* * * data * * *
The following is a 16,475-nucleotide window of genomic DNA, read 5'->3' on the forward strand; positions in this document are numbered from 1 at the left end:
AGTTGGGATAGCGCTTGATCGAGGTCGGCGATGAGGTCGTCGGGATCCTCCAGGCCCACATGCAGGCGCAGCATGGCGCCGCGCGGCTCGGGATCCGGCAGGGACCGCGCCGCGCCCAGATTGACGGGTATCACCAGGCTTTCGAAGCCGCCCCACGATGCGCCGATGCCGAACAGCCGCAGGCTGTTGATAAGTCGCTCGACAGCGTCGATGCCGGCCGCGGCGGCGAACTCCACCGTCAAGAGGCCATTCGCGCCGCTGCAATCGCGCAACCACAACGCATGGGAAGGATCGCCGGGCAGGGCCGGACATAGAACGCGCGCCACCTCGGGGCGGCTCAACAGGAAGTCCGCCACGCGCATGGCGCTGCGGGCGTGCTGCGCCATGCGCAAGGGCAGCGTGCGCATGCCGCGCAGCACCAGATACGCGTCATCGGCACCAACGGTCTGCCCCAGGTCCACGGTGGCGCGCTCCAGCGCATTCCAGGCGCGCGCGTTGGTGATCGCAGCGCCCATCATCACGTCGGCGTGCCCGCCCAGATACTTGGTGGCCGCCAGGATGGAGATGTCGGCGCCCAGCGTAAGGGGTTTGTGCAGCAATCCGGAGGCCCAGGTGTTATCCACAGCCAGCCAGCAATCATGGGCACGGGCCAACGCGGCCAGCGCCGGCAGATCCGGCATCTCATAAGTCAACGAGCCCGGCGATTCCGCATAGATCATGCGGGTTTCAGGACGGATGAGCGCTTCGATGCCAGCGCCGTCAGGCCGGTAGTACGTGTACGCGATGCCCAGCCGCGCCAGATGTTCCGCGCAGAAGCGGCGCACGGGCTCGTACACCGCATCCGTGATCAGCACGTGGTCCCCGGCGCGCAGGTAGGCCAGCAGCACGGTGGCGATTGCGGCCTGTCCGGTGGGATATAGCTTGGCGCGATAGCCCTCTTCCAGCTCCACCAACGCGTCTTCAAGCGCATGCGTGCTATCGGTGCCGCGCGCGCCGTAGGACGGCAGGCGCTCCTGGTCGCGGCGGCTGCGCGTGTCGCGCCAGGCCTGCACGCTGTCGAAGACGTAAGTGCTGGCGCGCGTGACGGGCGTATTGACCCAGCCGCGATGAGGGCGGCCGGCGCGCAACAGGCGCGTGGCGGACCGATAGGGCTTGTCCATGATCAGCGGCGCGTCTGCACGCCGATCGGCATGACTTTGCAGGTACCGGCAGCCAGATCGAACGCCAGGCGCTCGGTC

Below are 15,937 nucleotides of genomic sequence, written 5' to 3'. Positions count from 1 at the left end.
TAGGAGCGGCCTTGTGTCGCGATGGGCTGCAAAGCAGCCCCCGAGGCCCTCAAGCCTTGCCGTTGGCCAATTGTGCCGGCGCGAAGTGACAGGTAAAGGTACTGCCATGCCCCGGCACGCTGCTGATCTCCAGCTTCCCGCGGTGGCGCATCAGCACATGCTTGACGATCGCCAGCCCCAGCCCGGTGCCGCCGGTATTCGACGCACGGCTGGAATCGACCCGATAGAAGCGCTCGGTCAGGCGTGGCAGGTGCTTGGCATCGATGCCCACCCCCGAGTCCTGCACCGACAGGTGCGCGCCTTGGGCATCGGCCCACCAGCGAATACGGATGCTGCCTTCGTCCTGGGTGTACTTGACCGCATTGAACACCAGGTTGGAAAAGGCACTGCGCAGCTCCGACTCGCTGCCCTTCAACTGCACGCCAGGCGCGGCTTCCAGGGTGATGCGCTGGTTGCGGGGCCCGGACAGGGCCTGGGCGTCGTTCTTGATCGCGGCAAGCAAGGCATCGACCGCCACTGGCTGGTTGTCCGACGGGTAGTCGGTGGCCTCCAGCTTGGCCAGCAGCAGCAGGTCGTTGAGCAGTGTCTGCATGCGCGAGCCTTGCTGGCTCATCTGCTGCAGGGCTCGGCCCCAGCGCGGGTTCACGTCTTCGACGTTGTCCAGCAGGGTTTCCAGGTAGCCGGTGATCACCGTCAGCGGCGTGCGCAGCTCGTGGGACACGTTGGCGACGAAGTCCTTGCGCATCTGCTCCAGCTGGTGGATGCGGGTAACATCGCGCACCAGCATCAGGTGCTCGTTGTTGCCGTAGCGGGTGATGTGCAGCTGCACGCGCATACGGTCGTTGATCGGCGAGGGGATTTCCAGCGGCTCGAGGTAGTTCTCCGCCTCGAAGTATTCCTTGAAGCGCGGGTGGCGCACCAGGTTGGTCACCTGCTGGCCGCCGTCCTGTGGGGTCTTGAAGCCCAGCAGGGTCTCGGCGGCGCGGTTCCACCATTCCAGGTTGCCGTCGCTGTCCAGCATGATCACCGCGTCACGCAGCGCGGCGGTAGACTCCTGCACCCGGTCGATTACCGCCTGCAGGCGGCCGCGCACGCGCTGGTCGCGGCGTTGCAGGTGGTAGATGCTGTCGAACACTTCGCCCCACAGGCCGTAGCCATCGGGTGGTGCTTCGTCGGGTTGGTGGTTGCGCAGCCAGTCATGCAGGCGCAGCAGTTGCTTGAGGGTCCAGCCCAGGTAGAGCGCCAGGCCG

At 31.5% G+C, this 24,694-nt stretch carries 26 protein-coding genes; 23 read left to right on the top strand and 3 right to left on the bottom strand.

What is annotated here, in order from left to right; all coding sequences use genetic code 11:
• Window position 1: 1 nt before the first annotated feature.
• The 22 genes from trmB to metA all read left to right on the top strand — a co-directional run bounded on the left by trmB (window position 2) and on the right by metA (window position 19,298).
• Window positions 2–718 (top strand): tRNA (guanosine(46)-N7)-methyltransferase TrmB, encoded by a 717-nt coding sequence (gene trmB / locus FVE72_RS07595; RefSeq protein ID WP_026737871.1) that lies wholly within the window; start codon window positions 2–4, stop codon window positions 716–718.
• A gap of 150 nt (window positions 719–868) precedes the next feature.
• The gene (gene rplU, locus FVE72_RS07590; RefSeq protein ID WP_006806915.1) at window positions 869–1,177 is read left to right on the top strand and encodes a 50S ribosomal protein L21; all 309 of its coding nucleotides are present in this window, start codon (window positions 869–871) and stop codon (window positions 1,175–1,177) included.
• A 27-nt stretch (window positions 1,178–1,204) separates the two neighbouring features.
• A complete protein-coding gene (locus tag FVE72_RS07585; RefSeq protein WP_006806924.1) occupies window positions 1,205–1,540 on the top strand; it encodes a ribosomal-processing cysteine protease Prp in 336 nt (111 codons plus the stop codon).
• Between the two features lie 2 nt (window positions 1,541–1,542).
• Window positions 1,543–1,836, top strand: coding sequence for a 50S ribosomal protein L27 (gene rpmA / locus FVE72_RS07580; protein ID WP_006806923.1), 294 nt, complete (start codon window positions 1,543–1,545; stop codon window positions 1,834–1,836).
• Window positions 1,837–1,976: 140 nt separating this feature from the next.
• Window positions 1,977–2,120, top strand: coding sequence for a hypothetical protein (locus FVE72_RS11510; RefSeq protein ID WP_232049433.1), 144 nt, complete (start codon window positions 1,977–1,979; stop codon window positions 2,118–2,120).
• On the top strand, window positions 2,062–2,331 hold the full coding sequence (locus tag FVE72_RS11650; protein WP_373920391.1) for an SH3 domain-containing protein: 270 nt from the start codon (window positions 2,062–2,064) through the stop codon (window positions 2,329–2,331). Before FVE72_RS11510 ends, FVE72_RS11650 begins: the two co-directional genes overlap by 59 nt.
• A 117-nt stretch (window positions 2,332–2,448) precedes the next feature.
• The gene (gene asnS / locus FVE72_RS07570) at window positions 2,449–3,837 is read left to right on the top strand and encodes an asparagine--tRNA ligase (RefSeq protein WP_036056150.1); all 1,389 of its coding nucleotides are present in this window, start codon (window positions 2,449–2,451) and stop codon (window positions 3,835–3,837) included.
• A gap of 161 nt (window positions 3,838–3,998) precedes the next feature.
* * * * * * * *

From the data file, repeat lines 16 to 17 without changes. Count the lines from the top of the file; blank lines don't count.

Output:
• Window positions 1,837–1,976: 140 nt separating this feature from the next.
• Window positions 1,977–2,120, top strand: coding sequence for a hypothetical protein (locus FVE72_RS11510; RefSeq protein ID WP_232049433.1), 144 nt, complete (start codon window positions 1,977–1,979; stop codon window positions 2,118–2,120).